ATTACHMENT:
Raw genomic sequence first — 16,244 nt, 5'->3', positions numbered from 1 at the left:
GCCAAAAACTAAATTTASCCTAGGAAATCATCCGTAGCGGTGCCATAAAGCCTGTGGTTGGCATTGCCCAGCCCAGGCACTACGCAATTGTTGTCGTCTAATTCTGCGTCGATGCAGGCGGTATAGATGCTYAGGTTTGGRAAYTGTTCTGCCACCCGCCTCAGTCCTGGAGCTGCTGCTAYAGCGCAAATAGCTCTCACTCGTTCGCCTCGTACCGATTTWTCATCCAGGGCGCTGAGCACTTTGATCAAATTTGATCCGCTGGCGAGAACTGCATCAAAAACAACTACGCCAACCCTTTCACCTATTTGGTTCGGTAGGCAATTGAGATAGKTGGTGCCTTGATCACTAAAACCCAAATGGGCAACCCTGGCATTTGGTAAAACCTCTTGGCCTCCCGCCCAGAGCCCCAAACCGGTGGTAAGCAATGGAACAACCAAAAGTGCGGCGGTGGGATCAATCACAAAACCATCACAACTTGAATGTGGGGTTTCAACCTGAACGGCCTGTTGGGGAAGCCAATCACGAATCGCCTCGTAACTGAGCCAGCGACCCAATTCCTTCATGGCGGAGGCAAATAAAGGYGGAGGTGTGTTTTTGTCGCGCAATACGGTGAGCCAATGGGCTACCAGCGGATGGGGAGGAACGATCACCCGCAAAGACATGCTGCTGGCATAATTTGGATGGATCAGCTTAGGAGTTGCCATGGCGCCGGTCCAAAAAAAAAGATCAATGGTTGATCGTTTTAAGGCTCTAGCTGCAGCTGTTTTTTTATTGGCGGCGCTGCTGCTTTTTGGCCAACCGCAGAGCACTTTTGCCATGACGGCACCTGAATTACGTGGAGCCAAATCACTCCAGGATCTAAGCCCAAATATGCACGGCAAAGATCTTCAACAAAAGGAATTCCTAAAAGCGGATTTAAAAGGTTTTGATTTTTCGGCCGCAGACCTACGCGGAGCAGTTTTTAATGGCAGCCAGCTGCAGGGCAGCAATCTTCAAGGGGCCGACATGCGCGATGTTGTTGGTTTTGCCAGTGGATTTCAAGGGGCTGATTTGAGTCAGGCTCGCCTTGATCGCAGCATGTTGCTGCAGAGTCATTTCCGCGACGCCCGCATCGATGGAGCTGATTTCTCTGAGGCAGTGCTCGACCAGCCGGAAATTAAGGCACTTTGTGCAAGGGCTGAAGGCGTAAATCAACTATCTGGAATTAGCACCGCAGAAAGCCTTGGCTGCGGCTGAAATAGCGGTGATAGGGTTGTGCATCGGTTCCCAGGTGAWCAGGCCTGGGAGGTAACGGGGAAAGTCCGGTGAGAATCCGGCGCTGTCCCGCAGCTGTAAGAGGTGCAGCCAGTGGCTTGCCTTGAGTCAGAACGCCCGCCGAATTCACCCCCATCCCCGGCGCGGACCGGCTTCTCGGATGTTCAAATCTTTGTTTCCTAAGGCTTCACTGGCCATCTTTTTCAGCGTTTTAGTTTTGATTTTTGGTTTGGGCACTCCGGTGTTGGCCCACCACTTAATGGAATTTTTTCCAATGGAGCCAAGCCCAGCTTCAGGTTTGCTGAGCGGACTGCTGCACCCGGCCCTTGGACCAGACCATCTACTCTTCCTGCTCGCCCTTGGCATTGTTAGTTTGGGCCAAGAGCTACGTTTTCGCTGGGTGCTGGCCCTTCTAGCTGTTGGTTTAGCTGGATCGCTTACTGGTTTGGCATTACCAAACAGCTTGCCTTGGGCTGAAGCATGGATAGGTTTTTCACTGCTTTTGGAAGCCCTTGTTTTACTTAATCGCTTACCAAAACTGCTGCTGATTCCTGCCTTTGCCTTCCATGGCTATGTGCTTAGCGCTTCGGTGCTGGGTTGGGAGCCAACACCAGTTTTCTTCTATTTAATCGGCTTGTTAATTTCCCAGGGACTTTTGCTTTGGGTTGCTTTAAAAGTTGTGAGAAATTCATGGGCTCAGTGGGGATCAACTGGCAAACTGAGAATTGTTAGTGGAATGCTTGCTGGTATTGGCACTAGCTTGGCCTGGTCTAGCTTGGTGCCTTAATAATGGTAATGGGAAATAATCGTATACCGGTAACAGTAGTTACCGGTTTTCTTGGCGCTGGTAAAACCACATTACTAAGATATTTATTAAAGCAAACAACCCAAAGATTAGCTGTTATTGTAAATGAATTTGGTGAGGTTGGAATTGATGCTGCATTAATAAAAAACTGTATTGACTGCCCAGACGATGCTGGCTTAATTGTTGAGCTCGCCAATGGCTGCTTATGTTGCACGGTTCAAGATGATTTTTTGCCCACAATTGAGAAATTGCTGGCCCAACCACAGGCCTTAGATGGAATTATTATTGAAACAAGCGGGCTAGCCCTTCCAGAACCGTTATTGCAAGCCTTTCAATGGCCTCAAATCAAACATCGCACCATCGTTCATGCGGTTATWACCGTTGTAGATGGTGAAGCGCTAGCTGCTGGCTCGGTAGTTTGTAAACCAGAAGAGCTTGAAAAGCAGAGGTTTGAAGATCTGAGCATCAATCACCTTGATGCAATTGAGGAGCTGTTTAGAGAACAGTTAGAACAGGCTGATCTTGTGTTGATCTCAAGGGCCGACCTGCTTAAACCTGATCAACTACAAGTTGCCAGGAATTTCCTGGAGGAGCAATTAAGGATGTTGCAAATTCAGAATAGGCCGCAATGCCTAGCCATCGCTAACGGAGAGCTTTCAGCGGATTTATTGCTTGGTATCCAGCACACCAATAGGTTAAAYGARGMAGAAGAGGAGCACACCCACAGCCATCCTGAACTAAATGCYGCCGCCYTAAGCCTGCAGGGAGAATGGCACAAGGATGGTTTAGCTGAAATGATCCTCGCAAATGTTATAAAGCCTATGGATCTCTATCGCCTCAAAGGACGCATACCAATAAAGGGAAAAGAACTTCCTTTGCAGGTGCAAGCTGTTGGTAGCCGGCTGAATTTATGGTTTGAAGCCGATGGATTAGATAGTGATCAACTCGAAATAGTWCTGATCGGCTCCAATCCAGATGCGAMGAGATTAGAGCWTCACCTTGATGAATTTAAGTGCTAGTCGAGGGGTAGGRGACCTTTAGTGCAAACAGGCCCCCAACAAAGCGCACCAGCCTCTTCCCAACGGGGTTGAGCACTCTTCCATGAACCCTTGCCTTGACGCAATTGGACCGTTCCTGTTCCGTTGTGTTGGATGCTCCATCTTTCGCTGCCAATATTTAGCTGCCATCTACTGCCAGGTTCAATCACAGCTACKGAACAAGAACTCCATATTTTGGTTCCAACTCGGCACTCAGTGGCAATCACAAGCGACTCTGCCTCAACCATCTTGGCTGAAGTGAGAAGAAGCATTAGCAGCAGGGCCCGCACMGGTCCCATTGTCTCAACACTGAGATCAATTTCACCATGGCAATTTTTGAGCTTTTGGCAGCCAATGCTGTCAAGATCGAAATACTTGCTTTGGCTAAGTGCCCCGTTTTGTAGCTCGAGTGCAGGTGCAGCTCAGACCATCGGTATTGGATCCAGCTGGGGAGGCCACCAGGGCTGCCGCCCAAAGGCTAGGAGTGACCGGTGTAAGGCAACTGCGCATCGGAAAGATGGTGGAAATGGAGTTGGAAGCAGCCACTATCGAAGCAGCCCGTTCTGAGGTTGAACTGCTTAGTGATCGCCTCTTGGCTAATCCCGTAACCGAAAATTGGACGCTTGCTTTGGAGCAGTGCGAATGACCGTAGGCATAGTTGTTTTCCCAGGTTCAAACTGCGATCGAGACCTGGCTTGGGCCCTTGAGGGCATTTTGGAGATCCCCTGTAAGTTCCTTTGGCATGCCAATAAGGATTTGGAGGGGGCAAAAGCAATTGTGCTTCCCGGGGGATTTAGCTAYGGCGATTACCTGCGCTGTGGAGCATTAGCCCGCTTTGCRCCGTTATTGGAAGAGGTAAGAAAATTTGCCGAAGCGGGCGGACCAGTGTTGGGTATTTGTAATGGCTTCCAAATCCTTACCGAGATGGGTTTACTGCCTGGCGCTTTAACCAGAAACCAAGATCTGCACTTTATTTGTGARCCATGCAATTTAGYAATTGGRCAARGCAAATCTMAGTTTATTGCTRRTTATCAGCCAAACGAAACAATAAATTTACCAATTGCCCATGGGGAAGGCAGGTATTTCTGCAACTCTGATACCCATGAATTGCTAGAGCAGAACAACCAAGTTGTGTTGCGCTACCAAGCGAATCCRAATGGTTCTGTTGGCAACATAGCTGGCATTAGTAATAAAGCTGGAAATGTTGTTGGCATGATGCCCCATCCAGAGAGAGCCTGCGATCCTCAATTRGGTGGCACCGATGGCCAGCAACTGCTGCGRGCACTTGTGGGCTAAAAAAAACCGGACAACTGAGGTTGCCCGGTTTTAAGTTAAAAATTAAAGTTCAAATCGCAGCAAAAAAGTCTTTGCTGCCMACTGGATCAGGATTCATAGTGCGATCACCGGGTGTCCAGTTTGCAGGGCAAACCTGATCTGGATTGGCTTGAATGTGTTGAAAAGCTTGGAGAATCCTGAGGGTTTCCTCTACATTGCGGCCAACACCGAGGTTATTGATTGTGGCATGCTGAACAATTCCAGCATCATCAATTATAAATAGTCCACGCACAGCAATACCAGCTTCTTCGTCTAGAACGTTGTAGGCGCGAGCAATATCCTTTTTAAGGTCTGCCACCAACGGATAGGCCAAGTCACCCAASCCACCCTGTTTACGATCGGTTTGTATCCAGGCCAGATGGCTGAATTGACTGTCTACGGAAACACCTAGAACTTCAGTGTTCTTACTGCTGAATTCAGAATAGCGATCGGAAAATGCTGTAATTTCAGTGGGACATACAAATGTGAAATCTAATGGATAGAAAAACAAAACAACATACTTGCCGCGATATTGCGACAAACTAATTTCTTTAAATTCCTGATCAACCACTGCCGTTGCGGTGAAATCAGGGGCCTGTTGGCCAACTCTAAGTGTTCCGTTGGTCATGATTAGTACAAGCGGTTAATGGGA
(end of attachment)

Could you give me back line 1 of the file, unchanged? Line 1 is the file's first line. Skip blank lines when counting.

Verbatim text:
Raw genomic sequence first — 16,244 nt, 5'->3', positions numbered from 1 at the left: